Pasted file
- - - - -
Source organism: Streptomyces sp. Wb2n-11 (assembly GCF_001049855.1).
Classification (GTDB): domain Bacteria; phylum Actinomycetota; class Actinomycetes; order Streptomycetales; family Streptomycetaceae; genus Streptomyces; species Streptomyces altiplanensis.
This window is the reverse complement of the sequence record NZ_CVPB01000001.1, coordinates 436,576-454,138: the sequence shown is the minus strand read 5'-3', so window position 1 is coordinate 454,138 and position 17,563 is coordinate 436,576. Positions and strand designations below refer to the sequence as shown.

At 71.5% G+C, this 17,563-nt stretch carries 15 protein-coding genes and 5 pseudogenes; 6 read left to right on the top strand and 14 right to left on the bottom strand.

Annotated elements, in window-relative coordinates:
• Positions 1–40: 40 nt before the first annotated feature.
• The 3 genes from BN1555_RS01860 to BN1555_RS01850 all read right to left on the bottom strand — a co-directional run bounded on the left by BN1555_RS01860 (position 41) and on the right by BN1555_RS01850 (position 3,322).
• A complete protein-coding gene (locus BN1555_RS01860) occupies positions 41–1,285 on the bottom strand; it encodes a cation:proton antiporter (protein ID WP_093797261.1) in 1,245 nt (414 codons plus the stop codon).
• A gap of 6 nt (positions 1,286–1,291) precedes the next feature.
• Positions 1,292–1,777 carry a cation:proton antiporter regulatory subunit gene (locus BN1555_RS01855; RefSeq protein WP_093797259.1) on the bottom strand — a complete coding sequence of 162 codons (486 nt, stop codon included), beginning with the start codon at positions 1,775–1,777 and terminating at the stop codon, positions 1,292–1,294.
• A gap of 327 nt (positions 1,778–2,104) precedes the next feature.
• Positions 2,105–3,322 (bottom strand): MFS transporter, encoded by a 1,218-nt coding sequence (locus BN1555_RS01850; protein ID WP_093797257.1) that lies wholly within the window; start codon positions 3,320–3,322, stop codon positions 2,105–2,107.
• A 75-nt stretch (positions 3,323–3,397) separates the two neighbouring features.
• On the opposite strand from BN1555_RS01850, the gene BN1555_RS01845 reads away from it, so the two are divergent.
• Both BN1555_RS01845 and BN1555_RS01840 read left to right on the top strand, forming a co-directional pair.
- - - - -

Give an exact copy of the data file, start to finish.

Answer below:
Source organism: Streptomyces sp. Wb2n-11 (assembly GCF_001049855.1).
Classification (GTDB): domain Bacteria; phylum Actinomycetota; class Actinomycetes; order Streptomycetales; family Streptomycetaceae; genus Streptomyces; species Streptomyces altiplanensis.
This window is the reverse complement of the sequence record NZ_CVPB01000001.1, coordinates 436,576-454,138: the sequence shown is the minus strand read 5'-3', so window position 1 is coordinate 454,138 and position 17,563 is coordinate 436,576. Positions and strand designations below refer to the sequence as shown.

At 71.5% G+C, this 17,563-nt stretch carries 15 protein-coding genes and 5 pseudogenes; 6 read left to right on the top strand and 14 right to left on the bottom strand.

Annotated elements, in window-relative coordinates:
• Positions 1–40: 40 nt before the first annotated feature.
• The 3 genes from BN1555_RS01860 to BN1555_RS01850 all read right to left on the bottom strand — a co-directional run bounded on the left by BN1555_RS01860 (position 41) and on the right by BN1555_RS01850 (position 3,322).
• A complete protein-coding gene (locus BN1555_RS01860) occupies positions 41–1,285 on the bottom strand; it encodes a cation:proton antiporter (protein ID WP_093797261.1) in 1,245 nt (414 codons plus the stop codon).
• A gap of 6 nt (positions 1,286–1,291) precedes the next feature.
• Positions 1,292–1,777 carry a cation:proton antiporter regulatory subunit gene (locus BN1555_RS01855; RefSeq protein WP_093797259.1) on the bottom strand — a complete coding sequence of 162 codons (486 nt, stop codon included), beginning with the start codon at positions 1,775–1,777 and terminating at the stop codon, positions 1,292–1,294.
• A gap of 327 nt (positions 1,778–2,104) precedes the next feature.
• Positions 2,105–3,322 (bottom strand): MFS transporter, encoded by a 1,218-nt coding sequence (locus BN1555_RS01850; protein ID WP_093797257.1) that lies wholly within the window; start codon positions 3,320–3,322, stop codon positions 2,105–2,107.
• A 75-nt stretch (positions 3,323–3,397) separates the two neighbouring features.
• On the opposite strand from BN1555_RS01850, the gene BN1555_RS01845 reads away from it, so the two are divergent.
• Both BN1555_RS01845 and BN1555_RS01840 read left to right on the top strand, forming a co-directional pair.